Guest article provided by: new-startups.com
A great deal of emphasis is naturally placed on customer acquisition. This is important to the growth of a company and its business strategy. But equally important (if not more) is the retention of existing customers. Retaining existing companies is cheaper and more productive than searching for new ones.
Watching your mailing list swell with so many new inquiries following a product launch can be fascinating. Success seems assured, and there is a tendency to focus activities on further growth. It makes sense to continue on the roll, right?
Yes, that’s right, and while a product is hot, we want to continue growing. Imagine this growth as a stream of inquiries flowing into our bucket. We watch leads pouring into the top, but you don’t notice the hole at the bottom of the bucket by focusing only on that. Running out of this hole is a steady flow of customers who have been ignored and lost.
Every lead has cost the company money to obtain, and if those customers are cherished, they will stay with the company and repeatedly buy products. The investment made when the customer first receives will produce a far greater return, and keeping a customer is much cheaper than getting a new one.
Why Customer Retention Is So Important
Customer retention looks at the broader picture. It does not just focus on how great the company is at gaining new customers. It also includes how well the company is keeping its existing ones.
Existing customers both spend more and buy more frequently than new ones. Increase your customer retention by as little as 5%, and it is going to have an impact of between 25-95%. (1)
According to Statista, the average retention rate of the following industries is as follows: (2)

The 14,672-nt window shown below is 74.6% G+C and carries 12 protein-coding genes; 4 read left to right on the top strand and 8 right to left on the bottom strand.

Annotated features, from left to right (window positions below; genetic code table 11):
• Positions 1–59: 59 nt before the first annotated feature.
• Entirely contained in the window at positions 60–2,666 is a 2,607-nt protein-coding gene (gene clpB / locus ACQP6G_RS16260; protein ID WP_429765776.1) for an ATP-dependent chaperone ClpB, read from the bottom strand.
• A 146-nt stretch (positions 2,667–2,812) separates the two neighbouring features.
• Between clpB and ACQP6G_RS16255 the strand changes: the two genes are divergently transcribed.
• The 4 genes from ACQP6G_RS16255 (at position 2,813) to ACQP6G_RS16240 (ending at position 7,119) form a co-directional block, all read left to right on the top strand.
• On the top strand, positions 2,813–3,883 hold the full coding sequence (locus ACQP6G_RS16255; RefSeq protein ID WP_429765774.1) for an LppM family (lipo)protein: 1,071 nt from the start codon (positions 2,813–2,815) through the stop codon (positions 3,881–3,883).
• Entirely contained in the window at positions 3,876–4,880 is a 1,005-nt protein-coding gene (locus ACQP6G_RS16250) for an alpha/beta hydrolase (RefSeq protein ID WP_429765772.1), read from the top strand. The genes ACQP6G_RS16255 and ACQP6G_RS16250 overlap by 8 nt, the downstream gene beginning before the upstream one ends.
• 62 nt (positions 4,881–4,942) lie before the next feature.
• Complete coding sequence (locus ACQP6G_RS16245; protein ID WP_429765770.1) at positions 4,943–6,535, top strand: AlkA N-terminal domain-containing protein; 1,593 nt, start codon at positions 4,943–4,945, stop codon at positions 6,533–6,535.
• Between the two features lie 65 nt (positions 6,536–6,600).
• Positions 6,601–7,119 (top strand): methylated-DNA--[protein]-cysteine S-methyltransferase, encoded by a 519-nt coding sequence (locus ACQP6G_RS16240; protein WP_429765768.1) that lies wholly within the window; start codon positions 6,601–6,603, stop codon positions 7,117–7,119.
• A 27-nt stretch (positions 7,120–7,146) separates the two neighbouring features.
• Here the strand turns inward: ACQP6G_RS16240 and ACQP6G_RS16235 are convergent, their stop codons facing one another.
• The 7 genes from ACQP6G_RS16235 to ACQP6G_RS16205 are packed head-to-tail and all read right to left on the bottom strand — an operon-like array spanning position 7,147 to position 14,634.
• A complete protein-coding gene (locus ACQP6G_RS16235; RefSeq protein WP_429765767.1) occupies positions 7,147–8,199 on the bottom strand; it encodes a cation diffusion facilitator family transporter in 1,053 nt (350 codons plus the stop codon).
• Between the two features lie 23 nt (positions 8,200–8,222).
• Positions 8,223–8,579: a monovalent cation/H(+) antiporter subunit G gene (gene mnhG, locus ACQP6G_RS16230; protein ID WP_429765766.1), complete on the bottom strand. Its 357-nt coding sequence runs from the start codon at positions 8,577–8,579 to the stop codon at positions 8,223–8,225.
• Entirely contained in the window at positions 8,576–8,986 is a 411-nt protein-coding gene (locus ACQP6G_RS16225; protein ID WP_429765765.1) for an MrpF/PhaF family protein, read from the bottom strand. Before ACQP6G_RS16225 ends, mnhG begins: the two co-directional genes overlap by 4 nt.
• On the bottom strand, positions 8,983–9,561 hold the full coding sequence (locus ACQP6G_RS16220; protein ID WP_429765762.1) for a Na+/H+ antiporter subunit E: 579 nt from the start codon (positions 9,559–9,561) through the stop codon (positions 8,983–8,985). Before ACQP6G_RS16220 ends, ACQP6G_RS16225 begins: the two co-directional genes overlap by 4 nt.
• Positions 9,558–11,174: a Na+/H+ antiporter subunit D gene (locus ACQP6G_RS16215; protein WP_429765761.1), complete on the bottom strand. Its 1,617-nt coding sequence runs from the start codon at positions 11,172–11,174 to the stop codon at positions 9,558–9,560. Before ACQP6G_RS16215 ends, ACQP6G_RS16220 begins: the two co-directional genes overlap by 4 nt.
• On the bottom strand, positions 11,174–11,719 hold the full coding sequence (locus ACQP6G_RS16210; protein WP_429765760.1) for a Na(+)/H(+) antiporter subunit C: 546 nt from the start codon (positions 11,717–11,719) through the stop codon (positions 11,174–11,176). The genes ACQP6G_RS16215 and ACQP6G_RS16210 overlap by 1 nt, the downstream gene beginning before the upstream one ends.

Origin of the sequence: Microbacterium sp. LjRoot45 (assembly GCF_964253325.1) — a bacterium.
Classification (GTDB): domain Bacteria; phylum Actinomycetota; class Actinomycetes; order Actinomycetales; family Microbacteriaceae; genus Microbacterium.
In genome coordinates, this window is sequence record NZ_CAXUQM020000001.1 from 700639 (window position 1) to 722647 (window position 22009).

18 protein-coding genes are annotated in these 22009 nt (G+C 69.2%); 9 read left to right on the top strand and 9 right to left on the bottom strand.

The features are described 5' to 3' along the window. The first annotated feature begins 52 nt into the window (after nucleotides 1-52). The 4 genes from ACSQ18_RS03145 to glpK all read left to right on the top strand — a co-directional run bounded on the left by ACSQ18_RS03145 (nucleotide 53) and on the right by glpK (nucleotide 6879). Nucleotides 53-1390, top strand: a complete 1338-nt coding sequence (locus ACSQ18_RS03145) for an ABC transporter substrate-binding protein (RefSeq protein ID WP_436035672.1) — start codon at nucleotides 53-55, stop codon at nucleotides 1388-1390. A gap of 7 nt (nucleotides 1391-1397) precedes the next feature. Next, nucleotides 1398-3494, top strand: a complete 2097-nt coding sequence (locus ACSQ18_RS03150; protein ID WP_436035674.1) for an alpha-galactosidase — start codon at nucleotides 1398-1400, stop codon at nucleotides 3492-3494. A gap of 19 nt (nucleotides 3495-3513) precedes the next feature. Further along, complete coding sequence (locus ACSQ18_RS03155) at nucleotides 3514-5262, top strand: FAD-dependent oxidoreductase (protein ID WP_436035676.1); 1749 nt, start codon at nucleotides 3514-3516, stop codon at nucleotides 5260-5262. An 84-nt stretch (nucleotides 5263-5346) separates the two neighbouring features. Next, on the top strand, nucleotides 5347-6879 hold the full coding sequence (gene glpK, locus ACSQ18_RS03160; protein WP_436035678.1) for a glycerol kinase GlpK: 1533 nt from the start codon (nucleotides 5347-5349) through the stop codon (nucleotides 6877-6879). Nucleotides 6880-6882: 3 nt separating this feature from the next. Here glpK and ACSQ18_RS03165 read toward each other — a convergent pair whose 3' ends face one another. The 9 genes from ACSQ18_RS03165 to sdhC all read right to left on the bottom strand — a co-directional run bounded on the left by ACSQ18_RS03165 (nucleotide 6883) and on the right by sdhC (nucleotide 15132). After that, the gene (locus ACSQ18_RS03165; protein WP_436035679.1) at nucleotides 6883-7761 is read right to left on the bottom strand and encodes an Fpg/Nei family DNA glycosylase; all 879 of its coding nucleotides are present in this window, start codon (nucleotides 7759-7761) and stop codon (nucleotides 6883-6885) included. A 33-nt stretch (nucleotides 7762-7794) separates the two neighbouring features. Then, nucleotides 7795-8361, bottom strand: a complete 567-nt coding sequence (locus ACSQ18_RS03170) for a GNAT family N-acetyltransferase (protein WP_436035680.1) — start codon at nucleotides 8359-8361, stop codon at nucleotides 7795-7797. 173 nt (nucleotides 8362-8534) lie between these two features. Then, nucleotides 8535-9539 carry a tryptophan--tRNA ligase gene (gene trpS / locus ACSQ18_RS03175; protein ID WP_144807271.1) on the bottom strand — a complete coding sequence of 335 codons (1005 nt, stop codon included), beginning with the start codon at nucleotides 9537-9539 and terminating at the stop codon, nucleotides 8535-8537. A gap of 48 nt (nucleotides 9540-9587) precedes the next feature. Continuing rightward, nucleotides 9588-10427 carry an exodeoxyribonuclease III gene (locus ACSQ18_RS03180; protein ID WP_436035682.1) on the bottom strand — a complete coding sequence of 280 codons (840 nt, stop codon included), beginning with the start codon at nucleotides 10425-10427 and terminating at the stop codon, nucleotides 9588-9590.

- Retail 63%
- Banking 75%
- Telecoms 78%
- IT 81%
- Insurance 83%
- Professional Services 84%
- Media 84%
Examples of Strategies for Customer Retention
Most large companies have a team that handles customer retention. They do this by contacting customers once the purchases have taken place.
The fact that you remember the customer typically will impact them and will encourage them to buy again in the future. This team will maintain a relationship with the customer for as long as necessary to stay with the company.
Ask for Feedback. Ask the customer for input, and then instead of just filing it away, act upon it.
It is known that customers remember the terrible things far longer than they remember the good experiences.
If something bad happens, apologize and fix it. If there is a good experience, make it memorable by sharing that success with the customer.
There is a danger that the relationship with the customer falls into a routine. You know what they want, and you see that they get it. However, a customer will be particularly impressed if they see you trying to move forward to take customer satisfaction to a new level.
These are just examples of strategies that you can use. Successful companies are always looking for new ways to satisfy and please existing customers.